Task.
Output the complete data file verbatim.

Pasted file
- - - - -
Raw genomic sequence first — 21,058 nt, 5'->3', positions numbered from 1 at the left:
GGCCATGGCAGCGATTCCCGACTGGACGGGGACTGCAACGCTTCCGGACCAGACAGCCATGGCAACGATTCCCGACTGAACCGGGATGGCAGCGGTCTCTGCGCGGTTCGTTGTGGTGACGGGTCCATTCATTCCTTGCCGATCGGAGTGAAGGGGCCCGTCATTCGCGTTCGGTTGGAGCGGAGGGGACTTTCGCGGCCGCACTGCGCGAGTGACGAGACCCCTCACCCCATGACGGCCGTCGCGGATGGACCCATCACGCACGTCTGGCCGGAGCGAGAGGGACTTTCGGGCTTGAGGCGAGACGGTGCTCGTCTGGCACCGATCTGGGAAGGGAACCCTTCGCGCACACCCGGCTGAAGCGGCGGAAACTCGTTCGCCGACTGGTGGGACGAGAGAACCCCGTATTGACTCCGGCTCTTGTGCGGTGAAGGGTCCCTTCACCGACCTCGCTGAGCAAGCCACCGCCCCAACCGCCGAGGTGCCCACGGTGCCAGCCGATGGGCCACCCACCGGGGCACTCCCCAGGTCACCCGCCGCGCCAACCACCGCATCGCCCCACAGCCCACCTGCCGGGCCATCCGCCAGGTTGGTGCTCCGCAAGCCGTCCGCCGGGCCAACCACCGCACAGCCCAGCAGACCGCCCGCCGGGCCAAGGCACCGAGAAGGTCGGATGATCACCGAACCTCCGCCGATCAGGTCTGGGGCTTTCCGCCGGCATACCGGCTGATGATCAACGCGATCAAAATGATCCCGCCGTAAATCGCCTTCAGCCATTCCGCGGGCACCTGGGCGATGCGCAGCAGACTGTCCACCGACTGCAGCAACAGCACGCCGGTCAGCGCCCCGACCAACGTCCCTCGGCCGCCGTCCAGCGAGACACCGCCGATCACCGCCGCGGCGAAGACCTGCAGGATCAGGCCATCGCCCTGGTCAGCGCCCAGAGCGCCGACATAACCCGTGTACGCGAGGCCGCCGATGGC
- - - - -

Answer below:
Raw genomic sequence first — 21,058 nt, 5'->3', positions numbered from 1 at the left:
GGCCATGGCAGCGATTCCCGACTGGACGGGGACTGCAACGCTTCCGGACCAGACAGCCATGGCAACGATTCCCGACTGAACCGGGATGGCAGCGGTCTCTGCGCGGTTCGTTGTGGTGACGGGTCCATTCATTCCTTGCCGATCGGAGTGAAGGGGCCCGTCATTCGCGTTCGGTTGGAGCGGAGGGGACTTTCGCGGCCGCACTGCGCGAGTGACGAGACCCCTCACCCCATGACGGCCGTCGCGGATGGACCCATCACGCACGTCTGGCCGGAGCGAGAGGGACTTTCGGGCTTGAGGCGAGACGGTGCTCGTCTGGCACCGATCTGGGAAGGGAACCCTTCGCGCACACCCGGCTGAAGCGGCGGAAACTCGTTCGCCGACTGGTGGGACGAGAGAACCCCGTATTGACTCCGGCTCTTGTGCGGTGAAGGGTCCCTTCACCGACCTCGCTGAGCAAGCCACCGCCCCAACCGCCGAGGTGCCCACGGTGCCAGCCGATGGGCCACCCACCGGGGCACTCCCCAGGTCACCCGCCGCGCCAACCACCGCATCGCCCCACAGCCCACCTGCCGGGCCATCCGCCAGGTTGGTGCTCCGCAAGCCGTCCGCCGGGCCAACCACCGCACAGCCCAGCAGACCGCCCGCCGGGCCAAGGCACCGAGAAGGTCGGATGATCACCGAACCTCCGCCGATCAGGTCTGGGGCTTTCCGCCGGCATACCGGCTGATGATCAACGCGATCAAAATGATCCCGCCGTAAATCGCCTTCAGCCATTCCGCGGGCACCTGGGCGATGCGCAGCAGACTGTCCACCGACTGCAGCAACAGCACGCCGGTCAGCGCCCCGACCAACGTCCCTCGGCCGCCGTCCAGCGAGACACCGCCGATCACCGCCGCGGCGAAGACCTGCAGGATCAGGCCATCGCCCTGGTCAGCGCCCAGAGCGCCGACATAACCCGTGTACGCGAGGCCGCCGATGGC